Censorship with a global reach

30 June 2002

If anyone was in any doubt about who was going to emerge victorious from the public relations battle between an American billionaire media mogul and the Israeli government, the answer was reliably delivered by Cable News Network (CNN). The American 24-hour television channel filled the screen with a short message brought to the viewers in big red type: “Ted Turner’s views are his own and they do not in any way reflect the views of CNN.” The row that followed CNN founder Ted Turner’s comparison last week of Israel’s military actions in the occupied territories with Palestinian suicide attacks — saying both were forms of terrorism — was an object lesson in the intimidatory practices now routinely employed by the Jewish lobby and the Israeli government against the foreign media.

Adding another fence

20 June 2002

Israeli Defence Minister Binyamin Ben-Eliezer briefly strode through scrubland close to Salem military checkpoint on Sunday backed by a heavy security contingent to oversee the official launch of work on a 360-kilometre electrified fence to separate Israel from the West Bank. There was no ribbon-cutting. Three bulldozers carefully piled up mounds of earth next to a few scattered olive trees on the hillside overlooking the Israeli Arab village of Salem for the benefit of reporters. Once they had left, the diggers uprooted the trees too. With Israeli flags at his back, Ben-Eliezer addressed the journalists: “The terrorist attacks that have been haunting Israel have obliged us to build a continuous obstacle to stop the infiltration of terrorists into Israel.”

‘Ticking timebombs?’

13 June 2002

Hidden amid the narrow back streets of the town of Arrabe in Galilee is the modest cinderblock home of the Jarbouni family. Until a few weeks ago the building was as anonymous as most others in Arrabe, itself just another deprived Arab town in Israel far from Tel Aviv and its sprawling suburbs. But today the Jarbouni sisters, Lena and Lamis, are well-known– at least by reputation– to Israelis. They and Arrabe have been making headlines since the women’s arrests for allegedly helping Palestinians plot terror attacks. The Jarbouni family have shied away from publicity but it has not stopped a spate of news reports painting the sisters as monstrous traitors, a new kind of enemy in Israel’s “war on terror”.

Judicial partiality?

6 June 2002

Under mounting legal pressure, the Israeli army has promised to stop using Palestinian civilians as human shields, a practice widely employed during Israel’s recent military invasion of the West Bank according to evidence compiled by human rights groups. The army made the promise during a hearing before the Israeli high court, although it refused to confirm or deny whether it had a policy of using human shields. But lawyers at the Adalah centre for Arab minority rights in Israel, which filed the petition, said the military’s decision to issue an order banning the use of human shields was an implicit admission that soldiers were resorting to such tactics. Adalah doubted, however, that even with the ban in place it would be possible to prove to the court’s satisfaction that in individual cases people had been taken as human shields.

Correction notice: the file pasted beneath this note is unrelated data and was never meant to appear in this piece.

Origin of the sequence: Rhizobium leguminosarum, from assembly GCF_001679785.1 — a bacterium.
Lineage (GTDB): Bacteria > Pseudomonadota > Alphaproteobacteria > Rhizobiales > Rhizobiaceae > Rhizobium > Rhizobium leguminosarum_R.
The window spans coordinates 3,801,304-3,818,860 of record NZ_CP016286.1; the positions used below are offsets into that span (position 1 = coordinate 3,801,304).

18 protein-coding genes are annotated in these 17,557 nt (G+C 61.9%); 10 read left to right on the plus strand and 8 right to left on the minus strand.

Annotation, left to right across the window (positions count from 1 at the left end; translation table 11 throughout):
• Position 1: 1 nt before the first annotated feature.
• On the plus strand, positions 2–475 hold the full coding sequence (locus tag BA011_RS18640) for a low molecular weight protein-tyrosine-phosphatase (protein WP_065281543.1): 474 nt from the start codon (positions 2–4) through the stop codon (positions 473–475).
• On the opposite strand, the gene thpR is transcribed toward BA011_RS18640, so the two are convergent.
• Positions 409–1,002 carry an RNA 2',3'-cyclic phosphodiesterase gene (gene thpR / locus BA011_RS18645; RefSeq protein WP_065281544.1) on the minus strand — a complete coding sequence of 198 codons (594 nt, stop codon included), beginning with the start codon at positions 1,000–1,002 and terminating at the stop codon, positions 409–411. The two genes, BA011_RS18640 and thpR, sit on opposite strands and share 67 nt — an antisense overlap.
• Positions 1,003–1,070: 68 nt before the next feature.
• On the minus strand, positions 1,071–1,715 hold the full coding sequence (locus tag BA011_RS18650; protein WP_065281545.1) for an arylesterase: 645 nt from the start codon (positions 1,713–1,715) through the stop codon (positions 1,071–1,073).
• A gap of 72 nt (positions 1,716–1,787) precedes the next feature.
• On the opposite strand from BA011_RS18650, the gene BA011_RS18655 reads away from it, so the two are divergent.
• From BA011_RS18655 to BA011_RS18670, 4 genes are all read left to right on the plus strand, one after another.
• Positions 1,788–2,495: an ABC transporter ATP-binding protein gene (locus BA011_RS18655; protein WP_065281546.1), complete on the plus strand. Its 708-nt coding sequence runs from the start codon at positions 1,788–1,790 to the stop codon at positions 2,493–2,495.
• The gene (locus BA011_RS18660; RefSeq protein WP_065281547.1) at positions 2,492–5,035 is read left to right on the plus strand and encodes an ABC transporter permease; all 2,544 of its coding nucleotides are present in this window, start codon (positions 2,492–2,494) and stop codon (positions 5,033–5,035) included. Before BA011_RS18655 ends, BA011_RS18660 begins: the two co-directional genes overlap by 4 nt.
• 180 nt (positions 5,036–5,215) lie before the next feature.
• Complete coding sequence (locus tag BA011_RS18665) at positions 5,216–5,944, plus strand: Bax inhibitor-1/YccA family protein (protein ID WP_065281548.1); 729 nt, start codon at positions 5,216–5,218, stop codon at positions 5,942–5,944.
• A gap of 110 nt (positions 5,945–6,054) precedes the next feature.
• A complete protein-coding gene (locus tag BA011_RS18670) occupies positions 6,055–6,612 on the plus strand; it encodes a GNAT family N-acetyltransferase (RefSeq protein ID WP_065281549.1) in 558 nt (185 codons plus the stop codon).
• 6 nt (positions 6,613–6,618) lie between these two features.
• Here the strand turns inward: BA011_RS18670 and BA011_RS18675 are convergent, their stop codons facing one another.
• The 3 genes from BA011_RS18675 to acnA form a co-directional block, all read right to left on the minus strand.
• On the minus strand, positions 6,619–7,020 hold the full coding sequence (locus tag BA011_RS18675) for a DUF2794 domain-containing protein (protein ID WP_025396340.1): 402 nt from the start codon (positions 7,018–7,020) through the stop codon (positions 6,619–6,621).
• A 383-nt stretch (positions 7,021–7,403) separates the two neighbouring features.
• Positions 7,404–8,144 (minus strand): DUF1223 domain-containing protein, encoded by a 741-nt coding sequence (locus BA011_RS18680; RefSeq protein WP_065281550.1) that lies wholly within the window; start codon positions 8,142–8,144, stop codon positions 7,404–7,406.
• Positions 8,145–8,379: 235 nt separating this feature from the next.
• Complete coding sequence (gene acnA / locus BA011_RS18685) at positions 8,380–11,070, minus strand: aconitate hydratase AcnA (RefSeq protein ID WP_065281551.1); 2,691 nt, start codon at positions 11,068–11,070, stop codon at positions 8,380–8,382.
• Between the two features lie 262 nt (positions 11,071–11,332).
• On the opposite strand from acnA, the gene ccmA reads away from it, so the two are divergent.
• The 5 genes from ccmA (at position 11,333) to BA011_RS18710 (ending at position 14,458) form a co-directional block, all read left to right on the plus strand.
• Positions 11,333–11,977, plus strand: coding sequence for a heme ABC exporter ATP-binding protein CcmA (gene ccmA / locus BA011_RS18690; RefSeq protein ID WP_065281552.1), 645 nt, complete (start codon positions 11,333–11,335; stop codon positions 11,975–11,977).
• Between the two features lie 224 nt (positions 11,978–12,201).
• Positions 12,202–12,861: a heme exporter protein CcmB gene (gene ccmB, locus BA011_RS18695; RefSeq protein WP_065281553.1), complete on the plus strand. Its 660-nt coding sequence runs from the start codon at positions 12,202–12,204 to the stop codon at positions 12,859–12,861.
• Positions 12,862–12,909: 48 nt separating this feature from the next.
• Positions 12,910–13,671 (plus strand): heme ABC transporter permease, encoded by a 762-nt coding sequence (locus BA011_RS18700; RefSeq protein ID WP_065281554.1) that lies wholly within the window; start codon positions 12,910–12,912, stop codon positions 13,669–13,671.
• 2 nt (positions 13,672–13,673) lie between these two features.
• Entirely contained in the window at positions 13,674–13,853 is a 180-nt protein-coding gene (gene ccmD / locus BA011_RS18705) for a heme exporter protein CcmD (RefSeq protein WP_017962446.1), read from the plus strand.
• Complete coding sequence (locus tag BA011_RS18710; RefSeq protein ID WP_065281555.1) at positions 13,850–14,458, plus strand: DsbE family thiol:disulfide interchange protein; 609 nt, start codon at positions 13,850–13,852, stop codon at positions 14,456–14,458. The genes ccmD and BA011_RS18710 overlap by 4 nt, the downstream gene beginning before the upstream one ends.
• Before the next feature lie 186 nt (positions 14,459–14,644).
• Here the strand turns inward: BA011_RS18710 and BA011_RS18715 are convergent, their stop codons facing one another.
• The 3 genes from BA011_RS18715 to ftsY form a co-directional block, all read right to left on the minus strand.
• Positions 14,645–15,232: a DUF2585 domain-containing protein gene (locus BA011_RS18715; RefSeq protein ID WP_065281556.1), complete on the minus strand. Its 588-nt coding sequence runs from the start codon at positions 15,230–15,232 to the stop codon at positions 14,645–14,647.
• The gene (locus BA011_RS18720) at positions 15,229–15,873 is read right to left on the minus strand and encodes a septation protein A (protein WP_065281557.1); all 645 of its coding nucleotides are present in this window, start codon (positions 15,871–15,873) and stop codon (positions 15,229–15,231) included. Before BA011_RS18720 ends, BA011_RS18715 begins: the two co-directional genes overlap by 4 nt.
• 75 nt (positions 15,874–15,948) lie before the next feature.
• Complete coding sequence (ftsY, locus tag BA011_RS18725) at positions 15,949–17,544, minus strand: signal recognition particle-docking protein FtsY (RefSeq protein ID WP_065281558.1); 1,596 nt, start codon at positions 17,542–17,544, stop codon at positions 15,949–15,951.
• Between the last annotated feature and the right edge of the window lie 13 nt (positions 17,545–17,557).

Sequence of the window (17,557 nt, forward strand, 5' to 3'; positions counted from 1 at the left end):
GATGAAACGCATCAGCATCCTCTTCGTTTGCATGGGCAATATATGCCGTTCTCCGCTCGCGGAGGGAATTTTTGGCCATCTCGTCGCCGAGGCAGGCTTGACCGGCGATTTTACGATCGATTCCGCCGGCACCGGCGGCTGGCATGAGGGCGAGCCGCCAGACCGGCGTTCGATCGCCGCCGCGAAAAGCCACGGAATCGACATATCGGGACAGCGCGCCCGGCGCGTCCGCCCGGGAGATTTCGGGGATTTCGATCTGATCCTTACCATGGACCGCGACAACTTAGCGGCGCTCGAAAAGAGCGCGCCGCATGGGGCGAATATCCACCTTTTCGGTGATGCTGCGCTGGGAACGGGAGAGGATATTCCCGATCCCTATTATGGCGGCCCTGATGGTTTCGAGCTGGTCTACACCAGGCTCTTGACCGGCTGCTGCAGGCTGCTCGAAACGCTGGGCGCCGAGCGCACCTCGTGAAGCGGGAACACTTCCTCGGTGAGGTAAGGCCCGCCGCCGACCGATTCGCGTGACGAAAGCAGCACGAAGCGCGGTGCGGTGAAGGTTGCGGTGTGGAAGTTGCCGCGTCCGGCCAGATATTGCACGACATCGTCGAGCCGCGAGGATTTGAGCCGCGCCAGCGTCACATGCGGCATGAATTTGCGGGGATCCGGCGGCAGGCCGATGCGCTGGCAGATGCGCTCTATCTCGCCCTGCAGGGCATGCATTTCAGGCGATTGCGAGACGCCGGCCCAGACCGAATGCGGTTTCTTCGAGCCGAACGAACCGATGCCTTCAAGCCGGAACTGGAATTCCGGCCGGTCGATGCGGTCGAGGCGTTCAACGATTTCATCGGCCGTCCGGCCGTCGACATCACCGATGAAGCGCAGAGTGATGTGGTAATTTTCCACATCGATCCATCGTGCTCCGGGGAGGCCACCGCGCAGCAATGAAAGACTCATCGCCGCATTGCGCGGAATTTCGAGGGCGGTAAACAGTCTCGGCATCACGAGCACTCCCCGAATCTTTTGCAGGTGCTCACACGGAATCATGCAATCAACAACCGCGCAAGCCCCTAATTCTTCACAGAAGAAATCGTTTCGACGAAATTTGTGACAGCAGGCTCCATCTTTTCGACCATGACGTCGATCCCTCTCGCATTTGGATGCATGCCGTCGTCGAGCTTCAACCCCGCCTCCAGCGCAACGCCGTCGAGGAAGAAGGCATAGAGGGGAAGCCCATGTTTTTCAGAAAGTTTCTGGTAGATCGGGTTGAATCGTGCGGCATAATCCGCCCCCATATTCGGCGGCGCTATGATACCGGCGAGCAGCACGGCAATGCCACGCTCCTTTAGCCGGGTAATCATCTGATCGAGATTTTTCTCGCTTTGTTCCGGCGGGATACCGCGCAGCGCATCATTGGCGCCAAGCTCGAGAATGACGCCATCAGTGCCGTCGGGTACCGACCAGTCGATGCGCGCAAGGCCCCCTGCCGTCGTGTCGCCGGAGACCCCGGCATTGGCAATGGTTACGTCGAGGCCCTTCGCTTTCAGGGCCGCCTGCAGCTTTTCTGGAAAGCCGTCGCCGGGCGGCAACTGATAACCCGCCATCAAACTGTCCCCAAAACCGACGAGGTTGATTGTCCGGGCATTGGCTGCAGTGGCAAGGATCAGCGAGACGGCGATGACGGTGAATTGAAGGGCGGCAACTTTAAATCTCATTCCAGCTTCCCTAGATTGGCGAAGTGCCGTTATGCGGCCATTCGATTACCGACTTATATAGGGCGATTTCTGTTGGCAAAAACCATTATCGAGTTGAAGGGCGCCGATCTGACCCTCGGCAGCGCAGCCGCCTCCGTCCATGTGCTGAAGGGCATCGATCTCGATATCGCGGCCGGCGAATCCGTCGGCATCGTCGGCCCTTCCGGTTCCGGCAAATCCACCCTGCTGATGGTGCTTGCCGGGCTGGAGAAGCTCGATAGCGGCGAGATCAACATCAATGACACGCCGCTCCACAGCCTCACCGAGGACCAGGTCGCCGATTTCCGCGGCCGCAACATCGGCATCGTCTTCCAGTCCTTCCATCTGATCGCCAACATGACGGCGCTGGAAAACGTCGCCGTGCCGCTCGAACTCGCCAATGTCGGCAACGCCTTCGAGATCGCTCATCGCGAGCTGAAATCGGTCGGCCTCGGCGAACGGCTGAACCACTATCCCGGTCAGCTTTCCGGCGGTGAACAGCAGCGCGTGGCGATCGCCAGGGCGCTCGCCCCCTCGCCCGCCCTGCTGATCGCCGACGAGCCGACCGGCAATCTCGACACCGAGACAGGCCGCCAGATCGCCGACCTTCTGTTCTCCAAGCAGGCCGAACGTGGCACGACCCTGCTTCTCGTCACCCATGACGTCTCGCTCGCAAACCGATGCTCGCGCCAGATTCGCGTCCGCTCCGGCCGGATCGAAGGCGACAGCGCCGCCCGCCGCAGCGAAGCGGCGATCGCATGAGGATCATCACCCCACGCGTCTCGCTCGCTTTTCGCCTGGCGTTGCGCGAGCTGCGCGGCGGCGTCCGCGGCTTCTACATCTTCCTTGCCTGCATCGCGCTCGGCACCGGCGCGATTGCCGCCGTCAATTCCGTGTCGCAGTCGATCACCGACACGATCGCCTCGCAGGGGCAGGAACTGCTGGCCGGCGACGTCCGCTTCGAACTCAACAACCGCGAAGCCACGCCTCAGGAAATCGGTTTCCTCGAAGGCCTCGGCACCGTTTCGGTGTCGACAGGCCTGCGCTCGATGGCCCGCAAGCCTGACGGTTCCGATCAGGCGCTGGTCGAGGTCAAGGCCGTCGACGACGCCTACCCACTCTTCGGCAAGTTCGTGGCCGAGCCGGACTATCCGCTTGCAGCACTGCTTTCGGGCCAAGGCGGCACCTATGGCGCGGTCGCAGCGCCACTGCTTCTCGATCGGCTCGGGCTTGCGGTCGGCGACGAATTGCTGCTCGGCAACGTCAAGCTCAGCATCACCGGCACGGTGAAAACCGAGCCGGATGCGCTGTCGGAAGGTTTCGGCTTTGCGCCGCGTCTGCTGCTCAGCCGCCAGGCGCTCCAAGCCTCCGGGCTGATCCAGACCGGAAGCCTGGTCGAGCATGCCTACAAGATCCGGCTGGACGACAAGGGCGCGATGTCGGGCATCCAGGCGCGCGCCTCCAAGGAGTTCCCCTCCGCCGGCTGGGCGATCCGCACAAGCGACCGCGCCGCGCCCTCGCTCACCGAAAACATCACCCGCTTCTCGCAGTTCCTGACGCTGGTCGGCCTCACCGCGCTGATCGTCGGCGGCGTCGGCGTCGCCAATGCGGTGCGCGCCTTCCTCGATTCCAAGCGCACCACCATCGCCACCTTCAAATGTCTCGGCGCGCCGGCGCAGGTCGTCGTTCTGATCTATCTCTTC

Time to clean up the battlefield of a dirty war

3 June 2002

United Nations special envoy Terje Roed-Larsen entered Jenin refugee camp on April 18, shortly after Israel lifted its news blackout, and declared the sight of the devastated camp “horrific beyond belief”. He was not alone in being appalled. The pictures of a vast wasteland that days before had been home to thousands of Palestinians shocked the world. Six weeks later, the horror of the camp is undiminished. The only visible difference is that peacemakers like Roed-Larsen are nowhere to be found. Last week, there were plenty of families sitting out the midday heat under makeshift tents or in crumbling buildings propped up with wooden scaffolding. At least 2,000 people are homeless and some were still scavenging for whatever belongings survived the collapse of their homes.

‘Where is Jamal’s body?’

30 May 2002

The hands scratching frantically at the grey dust were searching for a body under the rubble. A skull found moments earlier at the same spot brought hope to the crowd of onlookers that another victim of Israel’s 10-day invasion of Jenin refugee camp in early April was about to be identified. Watching intently were the brothers of Jamal Fayid, a mentally and physically handicapped man of 37 who died on 9 April when Israeli army bulldozers demolished the family house before Jamal could be evacuated. His body has been missing for seven weeks.
But the handful of bones pulled from the lunar landscape of destruction at the centre of Jenin refugee camp last Saturday were unlikely to be Jamal’s. The site was several hundred metres from where he is known to have died.

Not quite the same boat

23 May 2002